Every day, all over the world, USAID brings peace to those who endure violence, health to those who struggle with sickness, and prosperity to those who live in poverty. It is these individuals — these uncounted thousands of lives — that are the true measure of USAID’s successes and the true face of USAID's programs.
Amanullah Khanzada was unaware that his Afghan confectionary company needed to improve safety practices until a training program emphasized international hygiene standards.
It was pure chance that Safdar Ali saw a poster advertising multimedia and social media courses that would propel him into taking a more active role in bettering his community.
For 30 years, Suratgar’s press was well-known for its hand-painted billboards and customer service. But by 2013, digital printing had arrived in Mazar-e-Sharif and Suratgar Printing Press’s outdated production processes couldn’t compete. Suratgar knew he had to upgrade, but never had sufficient collateral to secure a bank loan.
Hanan Shah Agha proudly calls himself a full-time motorbike mechanic. It is a marked step up from being unemployed and without prospects, before he graduated from a 78-day vocational training program on motorcycle repair.
Les communautés de la lointaine localité sénégalaise de Coumbacara et des villages frontaliers avec la Guinée-Bissau ont eu un impact significatif sur les relations intercommunautaires et la libre circulation des personnes et des biens. Des conflits récurrents liés au foncier et aux parcours du bétail ont eu lieu entre éleveurs et agriculteurs, et entre les villages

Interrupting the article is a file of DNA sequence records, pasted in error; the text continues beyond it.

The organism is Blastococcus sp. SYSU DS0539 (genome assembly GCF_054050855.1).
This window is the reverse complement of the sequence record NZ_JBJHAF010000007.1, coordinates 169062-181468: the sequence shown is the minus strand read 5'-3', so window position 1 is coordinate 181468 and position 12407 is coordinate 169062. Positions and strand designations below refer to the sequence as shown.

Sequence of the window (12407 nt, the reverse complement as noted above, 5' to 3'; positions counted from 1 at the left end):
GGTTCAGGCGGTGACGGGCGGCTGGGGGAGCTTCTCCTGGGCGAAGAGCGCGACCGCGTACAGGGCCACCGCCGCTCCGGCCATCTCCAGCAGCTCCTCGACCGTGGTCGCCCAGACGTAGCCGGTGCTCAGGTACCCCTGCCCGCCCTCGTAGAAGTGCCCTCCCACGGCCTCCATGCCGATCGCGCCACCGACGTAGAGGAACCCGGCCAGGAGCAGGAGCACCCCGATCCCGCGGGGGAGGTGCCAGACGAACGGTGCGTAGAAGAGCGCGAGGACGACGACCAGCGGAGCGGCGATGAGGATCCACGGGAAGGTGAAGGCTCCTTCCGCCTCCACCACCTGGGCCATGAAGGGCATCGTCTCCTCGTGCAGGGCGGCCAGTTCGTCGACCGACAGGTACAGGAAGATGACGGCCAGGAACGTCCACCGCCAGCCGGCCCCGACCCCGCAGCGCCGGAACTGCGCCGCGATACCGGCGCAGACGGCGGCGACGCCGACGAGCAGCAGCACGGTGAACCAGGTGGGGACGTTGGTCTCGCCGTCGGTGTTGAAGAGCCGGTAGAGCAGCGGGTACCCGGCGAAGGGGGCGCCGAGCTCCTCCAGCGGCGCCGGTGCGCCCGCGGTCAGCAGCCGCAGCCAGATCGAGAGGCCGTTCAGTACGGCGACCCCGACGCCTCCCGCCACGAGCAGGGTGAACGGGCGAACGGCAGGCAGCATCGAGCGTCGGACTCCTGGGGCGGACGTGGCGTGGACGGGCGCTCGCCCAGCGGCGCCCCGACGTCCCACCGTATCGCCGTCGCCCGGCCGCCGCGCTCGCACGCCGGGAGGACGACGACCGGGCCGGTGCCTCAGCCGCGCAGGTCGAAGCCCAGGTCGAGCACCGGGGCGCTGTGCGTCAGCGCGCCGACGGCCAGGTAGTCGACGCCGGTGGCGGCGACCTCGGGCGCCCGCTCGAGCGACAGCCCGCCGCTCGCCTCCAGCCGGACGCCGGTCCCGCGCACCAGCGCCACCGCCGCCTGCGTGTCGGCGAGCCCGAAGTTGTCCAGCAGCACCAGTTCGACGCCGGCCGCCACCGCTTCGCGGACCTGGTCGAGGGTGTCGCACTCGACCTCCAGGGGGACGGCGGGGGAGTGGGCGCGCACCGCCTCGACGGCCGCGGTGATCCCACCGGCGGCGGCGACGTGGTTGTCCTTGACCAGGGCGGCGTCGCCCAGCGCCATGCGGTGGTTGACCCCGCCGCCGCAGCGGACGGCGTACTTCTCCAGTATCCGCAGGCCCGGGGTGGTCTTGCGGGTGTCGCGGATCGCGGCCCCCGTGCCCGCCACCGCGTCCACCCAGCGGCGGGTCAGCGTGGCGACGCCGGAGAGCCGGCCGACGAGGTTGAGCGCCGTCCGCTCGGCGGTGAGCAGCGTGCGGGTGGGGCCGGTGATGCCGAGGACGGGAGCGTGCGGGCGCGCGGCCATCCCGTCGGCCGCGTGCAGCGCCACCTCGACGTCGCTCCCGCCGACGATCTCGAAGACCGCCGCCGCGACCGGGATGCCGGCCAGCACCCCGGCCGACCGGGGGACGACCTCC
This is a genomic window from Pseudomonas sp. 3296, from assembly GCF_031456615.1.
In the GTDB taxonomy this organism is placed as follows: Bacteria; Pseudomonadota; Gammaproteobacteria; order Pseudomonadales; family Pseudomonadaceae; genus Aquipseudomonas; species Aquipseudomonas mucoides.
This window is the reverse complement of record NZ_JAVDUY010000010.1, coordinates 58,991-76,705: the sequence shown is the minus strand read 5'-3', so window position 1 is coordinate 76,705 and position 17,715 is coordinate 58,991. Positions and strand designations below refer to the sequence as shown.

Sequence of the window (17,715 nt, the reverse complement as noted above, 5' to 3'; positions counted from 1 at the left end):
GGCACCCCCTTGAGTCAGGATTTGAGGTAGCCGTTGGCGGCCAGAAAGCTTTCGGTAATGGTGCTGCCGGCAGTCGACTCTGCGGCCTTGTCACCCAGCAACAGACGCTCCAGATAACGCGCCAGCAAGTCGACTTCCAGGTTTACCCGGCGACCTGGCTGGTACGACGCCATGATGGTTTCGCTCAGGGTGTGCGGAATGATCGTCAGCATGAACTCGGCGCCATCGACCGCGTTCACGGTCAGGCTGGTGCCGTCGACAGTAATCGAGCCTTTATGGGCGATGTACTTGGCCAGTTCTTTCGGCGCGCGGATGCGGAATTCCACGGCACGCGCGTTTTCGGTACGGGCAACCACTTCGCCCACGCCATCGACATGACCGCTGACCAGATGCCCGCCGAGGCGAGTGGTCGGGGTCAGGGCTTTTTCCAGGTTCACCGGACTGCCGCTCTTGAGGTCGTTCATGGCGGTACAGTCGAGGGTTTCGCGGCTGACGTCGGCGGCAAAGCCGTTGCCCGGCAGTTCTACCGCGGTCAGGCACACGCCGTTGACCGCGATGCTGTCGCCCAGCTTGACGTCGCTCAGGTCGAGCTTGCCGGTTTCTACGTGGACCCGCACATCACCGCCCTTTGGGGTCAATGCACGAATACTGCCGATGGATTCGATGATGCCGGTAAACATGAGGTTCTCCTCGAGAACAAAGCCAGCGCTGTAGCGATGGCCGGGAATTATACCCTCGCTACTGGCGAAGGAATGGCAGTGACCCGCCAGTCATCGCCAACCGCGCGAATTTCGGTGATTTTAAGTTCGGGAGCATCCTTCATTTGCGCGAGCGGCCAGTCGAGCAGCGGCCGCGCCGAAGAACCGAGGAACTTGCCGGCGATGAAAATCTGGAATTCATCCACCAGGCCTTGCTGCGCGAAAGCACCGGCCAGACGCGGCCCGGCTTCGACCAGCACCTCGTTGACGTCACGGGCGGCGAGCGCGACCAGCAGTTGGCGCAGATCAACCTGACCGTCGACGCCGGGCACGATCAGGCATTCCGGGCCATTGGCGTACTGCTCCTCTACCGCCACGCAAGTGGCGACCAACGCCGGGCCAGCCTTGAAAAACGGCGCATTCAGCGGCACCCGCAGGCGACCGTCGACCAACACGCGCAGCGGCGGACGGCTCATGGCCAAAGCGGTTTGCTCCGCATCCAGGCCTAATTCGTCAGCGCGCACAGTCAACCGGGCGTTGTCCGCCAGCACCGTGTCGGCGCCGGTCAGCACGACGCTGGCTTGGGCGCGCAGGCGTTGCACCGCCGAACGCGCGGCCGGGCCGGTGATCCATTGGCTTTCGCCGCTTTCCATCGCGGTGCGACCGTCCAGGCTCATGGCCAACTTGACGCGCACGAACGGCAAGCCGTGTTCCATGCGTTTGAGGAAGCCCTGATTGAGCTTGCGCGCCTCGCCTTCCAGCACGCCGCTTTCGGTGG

e mil occupe une place de choix dans le secteur agricole à Paoskoto, dans le département de Nioro au Sénégal. Toutefois, les techniques culturales non-durables pratiquées jusqu’à récemment et la faible qualité des semences ont donné des rendements faibles de l’ordre de 500 à 600 kg/ha
Standing tall in a pink Morogoro Nursing College uniform, it is hard to believe that Laudekia Nyamanda was ever one of these girls. Her current status is even more improbable because, by the age of 15, she was a single mother, cast out by her family due to the stigma of teenage pregnancy. With an infant, scraps of an education and no community support, Nyamanda’s future promised poverty, not nursing college.
Imagine a disease that almost exclusively afflicts the poorest, most isolated communities. Not only can this disease rob its victims of the ability to use their hands and feet, but it stigmatizes them, leaving them disabled, poverty-stricken and isolated from their homes and communities.
One of these scientists is Dyah Marganingrum, a water management expert. In her native Indonesia, the urban poor are particularly at risk for not having enough clean water. According to Indonesia’s Ministry of National Development Planning, nearly 70 percent of urban households do not have access to a piped water supply and 30 percent do not have access to the most basic sanitation.
Last updated: May 27, 2015